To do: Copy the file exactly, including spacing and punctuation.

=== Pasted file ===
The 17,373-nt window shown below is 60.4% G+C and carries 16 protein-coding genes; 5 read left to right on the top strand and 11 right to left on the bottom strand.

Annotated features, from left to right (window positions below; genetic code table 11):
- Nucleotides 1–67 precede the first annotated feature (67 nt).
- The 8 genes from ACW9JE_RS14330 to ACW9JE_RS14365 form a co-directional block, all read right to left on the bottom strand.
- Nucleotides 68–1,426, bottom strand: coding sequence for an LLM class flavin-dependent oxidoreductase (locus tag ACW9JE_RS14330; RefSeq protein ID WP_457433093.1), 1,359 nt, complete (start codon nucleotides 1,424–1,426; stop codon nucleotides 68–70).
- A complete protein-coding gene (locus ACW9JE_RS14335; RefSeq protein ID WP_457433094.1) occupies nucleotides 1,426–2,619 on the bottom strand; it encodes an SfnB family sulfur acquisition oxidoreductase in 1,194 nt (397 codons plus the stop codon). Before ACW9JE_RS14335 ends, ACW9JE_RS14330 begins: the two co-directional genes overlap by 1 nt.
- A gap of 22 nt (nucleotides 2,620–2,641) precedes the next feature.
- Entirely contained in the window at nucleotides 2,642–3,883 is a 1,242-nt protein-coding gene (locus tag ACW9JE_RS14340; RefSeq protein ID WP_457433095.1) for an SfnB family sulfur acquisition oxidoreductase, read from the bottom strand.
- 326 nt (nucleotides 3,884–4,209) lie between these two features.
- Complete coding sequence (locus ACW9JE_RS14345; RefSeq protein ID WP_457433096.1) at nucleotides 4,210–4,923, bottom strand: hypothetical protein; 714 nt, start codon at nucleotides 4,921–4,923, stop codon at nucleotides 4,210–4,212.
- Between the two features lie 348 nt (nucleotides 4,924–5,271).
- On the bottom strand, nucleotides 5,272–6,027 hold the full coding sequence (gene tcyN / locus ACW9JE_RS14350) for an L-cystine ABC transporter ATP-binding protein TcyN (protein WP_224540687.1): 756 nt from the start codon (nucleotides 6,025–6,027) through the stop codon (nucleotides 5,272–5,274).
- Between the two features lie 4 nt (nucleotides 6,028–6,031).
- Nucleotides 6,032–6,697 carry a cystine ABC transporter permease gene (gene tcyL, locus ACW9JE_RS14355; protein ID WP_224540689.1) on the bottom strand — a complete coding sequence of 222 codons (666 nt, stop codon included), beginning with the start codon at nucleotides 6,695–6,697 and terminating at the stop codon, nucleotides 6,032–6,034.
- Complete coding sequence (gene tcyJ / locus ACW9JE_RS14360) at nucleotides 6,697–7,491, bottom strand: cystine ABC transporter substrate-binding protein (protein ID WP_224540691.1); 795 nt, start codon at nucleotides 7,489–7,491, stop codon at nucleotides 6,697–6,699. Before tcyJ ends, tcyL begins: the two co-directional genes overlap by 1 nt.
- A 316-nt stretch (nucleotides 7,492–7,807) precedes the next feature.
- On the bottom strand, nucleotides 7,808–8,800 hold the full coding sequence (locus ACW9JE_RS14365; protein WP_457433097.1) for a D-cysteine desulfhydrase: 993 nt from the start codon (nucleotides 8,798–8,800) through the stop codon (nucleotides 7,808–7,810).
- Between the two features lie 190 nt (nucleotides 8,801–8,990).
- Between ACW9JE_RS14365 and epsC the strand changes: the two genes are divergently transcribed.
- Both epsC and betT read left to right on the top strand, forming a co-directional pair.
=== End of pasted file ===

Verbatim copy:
The 17,373-nt window shown below is 60.4% G+C and carries 16 protein-coding genes; 5 read left to right on the top strand and 11 right to left on the bottom strand.

Annotated features, from left to right (window positions below; genetic code table 11):
- Nucleotides 1–67 precede the first annotated feature (67 nt).
- The 8 genes from ACW9JE_RS14330 to ACW9JE_RS14365 form a co-directional block, all read right to left on the bottom strand.
- Nucleotides 68–1,426, bottom strand: coding sequence for an LLM class flavin-dependent oxidoreductase (locus tag ACW9JE_RS14330; RefSeq protein ID WP_457433093.1), 1,359 nt, complete (start codon nucleotides 1,424–1,426; stop codon nucleotides 68–70).
- A complete protein-coding gene (locus ACW9JE_RS14335; RefSeq protein ID WP_457433094.1) occupies nucleotides 1,426–2,619 on the bottom strand; it encodes an SfnB family sulfur acquisition oxidoreductase in 1,194 nt (397 codons plus the stop codon). Before ACW9JE_RS14335 ends, ACW9JE_RS14330 begins: the two co-directional genes overlap by 1 nt.
- A gap of 22 nt (nucleotides 2,620–2,641) precedes the next feature.
- Entirely contained in the window at nucleotides 2,642–3,883 is a 1,242-nt protein-coding gene (locus tag ACW9JE_RS14340; RefSeq protein ID WP_457433095.1) for an SfnB family sulfur acquisition oxidoreductase, read from the bottom strand.
- 326 nt (nucleotides 3,884–4,209) lie between these two features.
- Complete coding sequence (locus ACW9JE_RS14345; RefSeq protein ID WP_457433096.1) at nucleotides 4,210–4,923, bottom strand: hypothetical protein; 714 nt, start codon at nucleotides 4,921–4,923, stop codon at nucleotides 4,210–4,212.
- Between the two features lie 348 nt (nucleotides 4,924–5,271).
- On the bottom strand, nucleotides 5,272–6,027 hold the full coding sequence (gene tcyN / locus ACW9JE_RS14350) for an L-cystine ABC transporter ATP-binding protein TcyN (protein WP_224540687.1): 756 nt from the start codon (nucleotides 6,025–6,027) through the stop codon (nucleotides 5,272–5,274).
- Between the two features lie 4 nt (nucleotides 6,028–6,031).
- Nucleotides 6,032–6,697 carry a cystine ABC transporter permease gene (gene tcyL, locus ACW9JE_RS14355; protein ID WP_224540689.1) on the bottom strand — a complete coding sequence of 222 codons (666 nt, stop codon included), beginning with the start codon at nucleotides 6,695–6,697 and terminating at the stop codon, nucleotides 6,032–6,034.
- Complete coding sequence (gene tcyJ / locus ACW9JE_RS14360) at nucleotides 6,697–7,491, bottom strand: cystine ABC transporter substrate-binding protein (protein ID WP_224540691.1); 795 nt, start codon at nucleotides 7,489–7,491, stop codon at nucleotides 6,697–6,699. Before tcyJ ends, tcyL begins: the two co-directional genes overlap by 1 nt.
- A 316-nt stretch (nucleotides 7,492–7,807) precedes the next feature.
- On the bottom strand, nucleotides 7,808–8,800 hold the full coding sequence (locus ACW9JE_RS14365; protein WP_457433097.1) for a D-cysteine desulfhydrase: 993 nt from the start codon (nucleotides 8,798–8,800) through the stop codon (nucleotides 7,808–7,810).
- Between the two features lie 190 nt (nucleotides 8,801–8,990).
- Between ACW9JE_RS14365 and epsC the strand changes: the two genes are divergently transcribed.
- Both epsC and betT read left to right on the top strand, forming a co-directional pair.